I've missed my blog! I had to take time away to rest before I can get to editing my cook book. Yesterday afternoon I sat on the rocking chair in my sunroom, listened to the one remaining a.m. oldies station and rumbling sky as a thunderstorm clouded out an unseasonably warm sunny afternoon. It was very soothing. Except for the weather report: Snow for Sunday!

For over two months seven days a week my kitchen was a working WWI - 1940 recipe testing facility from dawn until way past dusk. In order to force myself to take a break I've ordered a muumuu online! It's an assignment I gave myself. I'm going to treat mandated relaxation like a job complete with its own uniform (that does seem counter-intuitive and granted is a bit kooky). I'm definitely a Type A prone to overworking, so it's what I gotta do. We all could afford to stress less, don't you think? That's something I plan to cover in my book after my cook book.


I took a walk around my neighborhood this afternoon and snapped a pic of these clouds that look like they are speeding by. As for my vintage picking today, the pretty blue mixing bowl above is Pyrex. My cost: $1.


These cute little "Citrus Fruit Eating Gadgets" are the same starburst pattern as my flatware. My cost: $3.


I LOVE these vintage 1940s blue tint Pyrex Flameware glass saucepans with detachable glass handles! They look like they were never used. I bought them on sale at an antique shop, all three for $26. I especially like that they have the original paper labels.


I'm not comforted by the "For your protection" clause though, but I plan to use these on lower heat settings. I think they might be good for making pudding and white sauces.

I'll aim to update at least once a week. Have a great weekend!

Wednesday, March 9, 2016

People don't "claim" addictions. Addictions claim people.


Is this really a stigma these days? It seems everyone I see is now claiming an addiction. Nearly as much as those professing to be gluten intolerant (new studies show as vastly overstated) and suffering from Lyme Disease (albeit the new one). Can we not focus on treatment before we get trendy? The use of Heroin is nothing new (Opium Wars); the issue is purposeful flooding of the market where once was amply (?over?) prescribed opiates in a population idle due to a poor economy and precious little outlets for boredom (especdially during long winters).

Is this really a stigma these days?

Yes.

It seems everyone I see is now claiming an addiction. Nearly as much as those professing to be gluten intolerant (new studies show as vastly overstated) and suffering from Lyme Disease (albeit the new one).

People don't "claim" addictions. Addictions claim people. Addicts and alcoholics admit defeat and usually very privately and with great shame. Likening the courage of the admittance of an alcohol and drug addiction, past or present, to "claiming" a food intolerance is an attempt to diminish the courage of openly discussing a painful past and the genuine power of addiction. The numbers of people are shockingly high yet that does not diminish the veracity. As many people who are known addicts and alcoholics are exponentially more people who are quietly suffering and dying from their addictions.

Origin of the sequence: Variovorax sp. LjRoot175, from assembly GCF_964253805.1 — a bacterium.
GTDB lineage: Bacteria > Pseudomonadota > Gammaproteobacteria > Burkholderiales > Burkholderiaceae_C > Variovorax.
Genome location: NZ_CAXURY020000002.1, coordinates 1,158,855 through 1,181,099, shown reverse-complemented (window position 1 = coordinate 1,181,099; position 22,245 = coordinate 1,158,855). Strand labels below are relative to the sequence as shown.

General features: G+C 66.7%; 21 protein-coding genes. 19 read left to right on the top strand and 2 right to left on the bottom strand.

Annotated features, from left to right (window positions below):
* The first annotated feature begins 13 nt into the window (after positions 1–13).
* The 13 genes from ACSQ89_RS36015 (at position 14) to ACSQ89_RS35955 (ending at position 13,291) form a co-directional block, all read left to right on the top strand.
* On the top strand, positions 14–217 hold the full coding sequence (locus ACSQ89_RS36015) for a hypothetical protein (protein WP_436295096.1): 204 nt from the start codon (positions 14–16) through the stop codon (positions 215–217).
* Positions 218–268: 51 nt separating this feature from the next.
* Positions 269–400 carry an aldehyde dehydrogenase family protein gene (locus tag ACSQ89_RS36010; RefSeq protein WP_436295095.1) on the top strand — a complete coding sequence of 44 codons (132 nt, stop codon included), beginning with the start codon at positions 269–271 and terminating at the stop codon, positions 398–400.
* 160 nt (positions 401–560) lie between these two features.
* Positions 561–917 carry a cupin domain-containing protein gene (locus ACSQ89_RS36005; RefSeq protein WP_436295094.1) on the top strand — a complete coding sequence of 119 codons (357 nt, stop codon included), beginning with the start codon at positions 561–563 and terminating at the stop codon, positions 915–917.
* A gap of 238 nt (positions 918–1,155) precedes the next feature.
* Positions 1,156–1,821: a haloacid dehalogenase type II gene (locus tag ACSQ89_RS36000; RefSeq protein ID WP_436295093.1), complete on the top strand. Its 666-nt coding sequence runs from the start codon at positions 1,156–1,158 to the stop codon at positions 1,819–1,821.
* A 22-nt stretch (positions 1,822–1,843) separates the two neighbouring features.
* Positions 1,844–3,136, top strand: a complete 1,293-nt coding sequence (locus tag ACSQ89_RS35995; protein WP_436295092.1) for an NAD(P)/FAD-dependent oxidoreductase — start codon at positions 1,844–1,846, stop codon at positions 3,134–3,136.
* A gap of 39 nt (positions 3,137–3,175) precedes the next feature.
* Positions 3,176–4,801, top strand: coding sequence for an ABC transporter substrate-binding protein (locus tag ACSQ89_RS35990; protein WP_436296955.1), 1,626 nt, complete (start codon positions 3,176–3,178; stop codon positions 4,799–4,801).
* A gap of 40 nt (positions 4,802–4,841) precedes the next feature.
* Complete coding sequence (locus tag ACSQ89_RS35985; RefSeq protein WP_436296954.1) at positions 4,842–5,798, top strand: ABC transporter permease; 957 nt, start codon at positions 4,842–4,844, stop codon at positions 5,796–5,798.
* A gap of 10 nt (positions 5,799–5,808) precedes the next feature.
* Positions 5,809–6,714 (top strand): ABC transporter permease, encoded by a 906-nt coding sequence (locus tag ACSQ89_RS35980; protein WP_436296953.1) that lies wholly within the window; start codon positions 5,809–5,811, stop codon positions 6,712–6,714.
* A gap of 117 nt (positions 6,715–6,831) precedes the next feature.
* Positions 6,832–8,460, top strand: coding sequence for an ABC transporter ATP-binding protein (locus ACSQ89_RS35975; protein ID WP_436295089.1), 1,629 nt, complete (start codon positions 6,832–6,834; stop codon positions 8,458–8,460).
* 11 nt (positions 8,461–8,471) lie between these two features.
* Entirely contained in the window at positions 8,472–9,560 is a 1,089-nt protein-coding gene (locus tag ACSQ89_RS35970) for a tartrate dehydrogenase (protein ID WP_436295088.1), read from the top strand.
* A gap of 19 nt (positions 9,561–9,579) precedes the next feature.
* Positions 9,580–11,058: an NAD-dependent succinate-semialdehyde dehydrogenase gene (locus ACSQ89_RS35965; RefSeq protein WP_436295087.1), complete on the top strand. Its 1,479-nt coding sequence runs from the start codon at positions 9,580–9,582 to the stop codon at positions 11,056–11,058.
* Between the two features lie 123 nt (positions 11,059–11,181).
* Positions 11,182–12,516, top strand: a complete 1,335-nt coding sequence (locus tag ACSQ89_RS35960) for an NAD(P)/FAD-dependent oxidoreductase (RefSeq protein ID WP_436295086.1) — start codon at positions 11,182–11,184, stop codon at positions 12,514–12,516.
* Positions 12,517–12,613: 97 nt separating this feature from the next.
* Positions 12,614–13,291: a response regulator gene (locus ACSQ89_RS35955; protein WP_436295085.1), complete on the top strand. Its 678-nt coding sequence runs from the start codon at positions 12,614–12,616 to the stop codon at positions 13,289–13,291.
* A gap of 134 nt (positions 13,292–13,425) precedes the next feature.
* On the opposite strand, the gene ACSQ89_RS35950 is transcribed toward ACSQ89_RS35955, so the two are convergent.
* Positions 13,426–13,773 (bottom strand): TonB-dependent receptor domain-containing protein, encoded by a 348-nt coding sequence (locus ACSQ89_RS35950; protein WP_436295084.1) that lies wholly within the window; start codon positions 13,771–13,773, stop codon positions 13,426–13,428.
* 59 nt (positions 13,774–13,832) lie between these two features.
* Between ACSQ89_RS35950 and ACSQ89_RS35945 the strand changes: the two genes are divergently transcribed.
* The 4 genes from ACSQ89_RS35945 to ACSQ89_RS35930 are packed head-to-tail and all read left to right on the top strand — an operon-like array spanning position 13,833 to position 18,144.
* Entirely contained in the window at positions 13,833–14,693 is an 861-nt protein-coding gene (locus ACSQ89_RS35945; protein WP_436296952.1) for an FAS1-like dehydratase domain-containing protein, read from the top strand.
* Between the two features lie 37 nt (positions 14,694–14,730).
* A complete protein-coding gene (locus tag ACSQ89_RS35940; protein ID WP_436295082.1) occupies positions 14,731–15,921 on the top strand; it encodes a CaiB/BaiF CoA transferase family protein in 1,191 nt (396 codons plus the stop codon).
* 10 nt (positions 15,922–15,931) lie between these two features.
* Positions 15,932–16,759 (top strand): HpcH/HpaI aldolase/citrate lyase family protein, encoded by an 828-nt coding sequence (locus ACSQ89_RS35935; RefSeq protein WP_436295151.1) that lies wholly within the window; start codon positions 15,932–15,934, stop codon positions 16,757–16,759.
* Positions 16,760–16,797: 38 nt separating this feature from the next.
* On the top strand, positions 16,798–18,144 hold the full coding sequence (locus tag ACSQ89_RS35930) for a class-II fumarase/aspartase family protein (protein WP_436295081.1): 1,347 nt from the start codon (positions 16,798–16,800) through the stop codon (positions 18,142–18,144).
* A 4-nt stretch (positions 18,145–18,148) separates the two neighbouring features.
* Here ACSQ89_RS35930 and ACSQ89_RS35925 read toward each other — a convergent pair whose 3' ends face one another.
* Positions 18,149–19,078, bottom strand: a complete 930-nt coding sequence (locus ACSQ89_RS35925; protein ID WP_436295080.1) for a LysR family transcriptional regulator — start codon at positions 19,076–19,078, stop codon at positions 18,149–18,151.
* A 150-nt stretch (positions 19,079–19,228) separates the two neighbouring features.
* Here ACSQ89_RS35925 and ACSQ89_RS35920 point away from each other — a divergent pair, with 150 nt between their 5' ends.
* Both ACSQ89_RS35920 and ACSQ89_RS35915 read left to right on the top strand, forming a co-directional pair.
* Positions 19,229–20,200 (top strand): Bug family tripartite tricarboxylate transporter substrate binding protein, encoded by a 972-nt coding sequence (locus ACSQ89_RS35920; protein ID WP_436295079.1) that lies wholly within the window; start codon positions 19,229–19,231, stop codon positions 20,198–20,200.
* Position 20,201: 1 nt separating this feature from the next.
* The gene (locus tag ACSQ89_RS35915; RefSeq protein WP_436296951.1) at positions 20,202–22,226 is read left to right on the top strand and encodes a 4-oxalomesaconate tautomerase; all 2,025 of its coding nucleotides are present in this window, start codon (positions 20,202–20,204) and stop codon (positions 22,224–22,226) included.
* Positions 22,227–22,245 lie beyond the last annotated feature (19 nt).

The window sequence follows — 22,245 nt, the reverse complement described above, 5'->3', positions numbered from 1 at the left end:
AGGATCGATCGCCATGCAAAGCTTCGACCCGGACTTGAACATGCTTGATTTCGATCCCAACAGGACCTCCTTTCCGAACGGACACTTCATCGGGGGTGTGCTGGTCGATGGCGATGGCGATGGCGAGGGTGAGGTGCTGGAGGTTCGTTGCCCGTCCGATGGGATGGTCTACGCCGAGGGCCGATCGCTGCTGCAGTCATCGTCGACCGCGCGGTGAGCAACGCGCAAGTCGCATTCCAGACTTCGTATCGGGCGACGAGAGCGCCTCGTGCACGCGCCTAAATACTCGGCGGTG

Can we not focus on treatment before we get trendy?

Long-term sobriety and living clean is a part of long-term treatment. Treatment doesn't end when someone leaves rehab (if they are lucky to have insurance coverage). I can only hope that shame reduction and honest living becomes trendy!

The use of Heroin is nothing new (Opium Wars); the issue is purposeful flooding of the market where once was amply (?over?) prescribed opiates in a population idle due to a poor economy and precious little outlets for boredom (especdially [sic] during long winters).

What is new is the number of people dying and becoming addicted.

As your reply to this courageous and honest article of admission demonstrates, there will always be repercussions to acknowledging who we are. But I, like the author, have a conscience that dictates I not stay silent. 

My name is Averyl and I am a person in long-term recovery-- 21 years--from alcoholism.

Wednesday, March 2, 2016

I made whole grain gluten-free bread from scratch! And I broke the rules!


I'm feeling very victorious right now! (I'd much rather my kitchen accomplishments go to my head than my waist!) I thought I'd never be able to make delicious, healthy, whole grain gluten-free bread that looks like and tastes like real bread. This IS real bread! There is NO rice flour, xanthan gum (or any gums!) in this loaf of oat molasses bread. Almost every gluten-free guru or hack will tell you you need xanthan gum. It's in most every commercially available gluten-free bread or mix. This bread breaks the rules and is proof that you can make good bread without it. The recipe for this loaf of bread will be in my book, Thrifty Vintage Gluten-Free Recipes! I hope you're getting excited!!